The Home Energy Diet
by Paul Scheckel
Welcome to the rewarding world of energy efficiency! I have done my best to make this book informative, entertaining, and guiltfree, offering something in each chapter for both novice and expert. I think youíll find The Home Energy Diet a refreshing approach to what can be a dry subject. I commend you for reading about efficiency, but reading alone will not save energy ó action will. So I ask that you really use this book, and in return I promise you appreciable dividends as you reduce your use of energy and trim your energy bills.
"Iíll start tomorrow." How many times have you or someone you know said that about a diet? We know we should do it, we know itís good for us, but we simply donít like change, especially when we think it will hurt. Donít lose another opportunity to save today by waiting until tomorrow! Energy efficiency starts with learning how to recognize a problem, making the right choices, and sometimes changing old habits. This book will help you become more aware of energy use in your home and in the world. Iíll help you put your home on an energy diet by showing you how easy it is to make realistic, cost-effective, energy efficient improvements, and by offering you a wealth of ideas to help reduce your use, lower your costs, and increase your comfort. You will succeed with this diet by keeping in mind my "Triple-A" approach to energy efficiency:
Accomplishing these steps can have a positive impact on your lifestyle. I will not ask you to sit alone, shivering in the dark as some readers may remember being asked to do during the "energy crisis" of the 1970s. I think the difference between the 1970s and today is the difference between energy conservation and efficiency. Efficiency is taking advantage of modern technology to do the same thing better. An efficient compact fluorescent bulb can reduce power use by two-thirds and offer better performance over the old-style incandescent light bulb. Conservation is simply turning off the light. Efficiency measures allow you to do more with less, so you come out ahead in terms of cost, savings, and comfort.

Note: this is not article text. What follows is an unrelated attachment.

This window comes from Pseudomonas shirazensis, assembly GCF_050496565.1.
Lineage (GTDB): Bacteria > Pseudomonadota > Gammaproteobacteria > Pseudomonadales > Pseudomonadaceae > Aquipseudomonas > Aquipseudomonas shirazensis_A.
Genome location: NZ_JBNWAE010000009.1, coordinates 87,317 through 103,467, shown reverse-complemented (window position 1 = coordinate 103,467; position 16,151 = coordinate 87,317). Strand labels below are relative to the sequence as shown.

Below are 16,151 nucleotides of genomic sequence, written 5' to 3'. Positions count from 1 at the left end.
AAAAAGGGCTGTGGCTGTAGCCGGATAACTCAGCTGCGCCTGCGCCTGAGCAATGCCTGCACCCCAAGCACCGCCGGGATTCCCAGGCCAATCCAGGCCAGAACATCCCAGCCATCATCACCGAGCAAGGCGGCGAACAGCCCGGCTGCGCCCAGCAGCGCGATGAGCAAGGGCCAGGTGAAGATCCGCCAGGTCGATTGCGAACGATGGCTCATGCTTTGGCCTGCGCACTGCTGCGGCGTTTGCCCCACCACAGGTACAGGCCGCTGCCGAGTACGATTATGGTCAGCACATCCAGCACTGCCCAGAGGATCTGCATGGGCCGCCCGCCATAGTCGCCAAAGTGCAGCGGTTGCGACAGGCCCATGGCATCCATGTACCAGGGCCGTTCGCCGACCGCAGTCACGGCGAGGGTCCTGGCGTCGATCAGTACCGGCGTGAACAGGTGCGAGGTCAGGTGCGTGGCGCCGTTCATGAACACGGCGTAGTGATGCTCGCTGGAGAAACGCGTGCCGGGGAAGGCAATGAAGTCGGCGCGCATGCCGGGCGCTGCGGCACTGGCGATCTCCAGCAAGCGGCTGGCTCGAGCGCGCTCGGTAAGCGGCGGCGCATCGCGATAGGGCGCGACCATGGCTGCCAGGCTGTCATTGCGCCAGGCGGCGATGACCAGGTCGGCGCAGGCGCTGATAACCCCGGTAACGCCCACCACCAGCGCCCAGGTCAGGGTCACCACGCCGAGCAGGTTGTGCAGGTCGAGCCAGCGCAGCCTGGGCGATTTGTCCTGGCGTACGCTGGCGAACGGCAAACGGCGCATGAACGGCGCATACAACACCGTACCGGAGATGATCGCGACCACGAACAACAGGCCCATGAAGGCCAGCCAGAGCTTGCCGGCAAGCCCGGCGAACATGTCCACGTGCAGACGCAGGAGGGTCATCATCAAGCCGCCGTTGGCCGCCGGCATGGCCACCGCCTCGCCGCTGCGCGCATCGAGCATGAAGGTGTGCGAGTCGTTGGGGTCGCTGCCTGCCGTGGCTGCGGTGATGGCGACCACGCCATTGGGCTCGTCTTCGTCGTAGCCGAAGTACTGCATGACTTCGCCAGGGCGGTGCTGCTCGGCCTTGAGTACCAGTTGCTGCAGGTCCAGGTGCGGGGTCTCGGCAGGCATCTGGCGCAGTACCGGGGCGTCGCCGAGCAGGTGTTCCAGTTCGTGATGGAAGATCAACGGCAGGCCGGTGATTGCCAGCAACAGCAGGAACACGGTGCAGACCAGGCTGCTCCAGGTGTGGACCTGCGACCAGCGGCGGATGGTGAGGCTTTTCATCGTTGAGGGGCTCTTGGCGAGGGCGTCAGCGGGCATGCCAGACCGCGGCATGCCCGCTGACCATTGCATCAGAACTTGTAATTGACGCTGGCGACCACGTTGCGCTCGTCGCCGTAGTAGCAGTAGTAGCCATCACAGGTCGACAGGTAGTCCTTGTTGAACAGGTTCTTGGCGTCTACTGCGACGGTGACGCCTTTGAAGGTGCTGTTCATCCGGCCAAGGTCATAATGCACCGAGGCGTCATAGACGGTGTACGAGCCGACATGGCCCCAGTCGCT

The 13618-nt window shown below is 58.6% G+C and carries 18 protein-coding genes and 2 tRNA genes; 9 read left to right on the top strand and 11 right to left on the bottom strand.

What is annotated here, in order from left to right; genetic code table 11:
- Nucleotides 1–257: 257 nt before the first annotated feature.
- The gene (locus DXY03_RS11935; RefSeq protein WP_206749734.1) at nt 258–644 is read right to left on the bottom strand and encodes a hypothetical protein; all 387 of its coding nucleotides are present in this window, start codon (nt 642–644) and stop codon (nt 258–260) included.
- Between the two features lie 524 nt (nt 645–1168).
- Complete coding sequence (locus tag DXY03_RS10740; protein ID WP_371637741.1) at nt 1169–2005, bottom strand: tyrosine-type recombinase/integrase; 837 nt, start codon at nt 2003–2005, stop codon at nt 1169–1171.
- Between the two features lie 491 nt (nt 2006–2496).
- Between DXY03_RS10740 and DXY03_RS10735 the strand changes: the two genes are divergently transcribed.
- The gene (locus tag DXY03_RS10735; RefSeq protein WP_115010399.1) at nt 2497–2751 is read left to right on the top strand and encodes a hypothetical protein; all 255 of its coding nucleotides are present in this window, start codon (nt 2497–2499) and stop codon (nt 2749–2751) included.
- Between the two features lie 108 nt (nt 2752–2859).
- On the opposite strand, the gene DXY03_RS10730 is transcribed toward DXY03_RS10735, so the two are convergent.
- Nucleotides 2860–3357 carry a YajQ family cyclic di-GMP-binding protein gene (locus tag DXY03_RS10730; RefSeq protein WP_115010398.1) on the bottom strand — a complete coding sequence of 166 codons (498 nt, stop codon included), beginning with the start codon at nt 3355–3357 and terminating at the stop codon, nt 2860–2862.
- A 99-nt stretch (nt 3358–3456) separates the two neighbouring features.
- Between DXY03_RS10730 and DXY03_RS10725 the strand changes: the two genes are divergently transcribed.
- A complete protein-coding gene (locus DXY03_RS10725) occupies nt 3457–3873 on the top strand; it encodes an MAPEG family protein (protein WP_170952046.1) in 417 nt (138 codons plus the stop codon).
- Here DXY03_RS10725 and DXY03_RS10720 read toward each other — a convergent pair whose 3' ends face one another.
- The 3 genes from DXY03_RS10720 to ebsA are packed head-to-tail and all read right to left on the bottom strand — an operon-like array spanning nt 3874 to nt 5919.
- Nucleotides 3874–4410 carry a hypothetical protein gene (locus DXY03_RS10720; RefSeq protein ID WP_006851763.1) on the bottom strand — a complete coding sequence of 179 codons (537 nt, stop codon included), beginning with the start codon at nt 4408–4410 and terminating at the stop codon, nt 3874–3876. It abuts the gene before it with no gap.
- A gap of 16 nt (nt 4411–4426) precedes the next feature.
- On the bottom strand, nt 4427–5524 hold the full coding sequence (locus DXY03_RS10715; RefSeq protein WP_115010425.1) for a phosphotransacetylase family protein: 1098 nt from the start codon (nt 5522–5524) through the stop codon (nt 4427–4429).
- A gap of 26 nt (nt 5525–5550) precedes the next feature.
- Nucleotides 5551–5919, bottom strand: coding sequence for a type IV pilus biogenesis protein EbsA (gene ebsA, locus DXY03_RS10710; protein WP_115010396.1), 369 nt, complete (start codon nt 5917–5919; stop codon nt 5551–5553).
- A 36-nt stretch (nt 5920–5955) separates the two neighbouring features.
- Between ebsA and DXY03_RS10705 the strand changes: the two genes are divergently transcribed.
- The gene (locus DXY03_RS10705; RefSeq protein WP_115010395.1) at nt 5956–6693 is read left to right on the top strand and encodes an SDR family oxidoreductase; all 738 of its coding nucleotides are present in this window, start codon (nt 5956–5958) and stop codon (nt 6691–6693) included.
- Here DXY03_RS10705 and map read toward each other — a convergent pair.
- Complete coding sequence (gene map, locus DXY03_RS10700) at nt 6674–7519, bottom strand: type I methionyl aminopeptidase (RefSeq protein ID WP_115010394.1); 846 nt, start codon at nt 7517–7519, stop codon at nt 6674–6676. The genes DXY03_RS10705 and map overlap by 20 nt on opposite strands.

Over the past 12 years, Iíve had the enjoyable job of performing energy audits in thousands of homes, new and old. Iíve been in all of your attics and basements, probed your flue pipes, and poked around in your refrigerators. I know the kinds of questions you have, I know what your concerns are, I know what kind of beer you drink, and I can put you on the track to energy savings. Iíve also been involved with renewable energy, having installed many solar electric and hot water systems, and built a half-dozen electric cars, so I can offer some advice about going "off-grid" (or disconnecting from the electric company). You can start a solar energy project as I did, with a single solar panel powering an off-grid room in your house. I now live almost completely dependent upon renewable energy with solar electricity, wood heat, and a biodiesel car. I live an extreme version of the message presented in this book because instead of buying conveniently pre-packaged energy, I am my own energy company, managing my own energy resources. The less I use, the less effort and cost I need to put into energy production.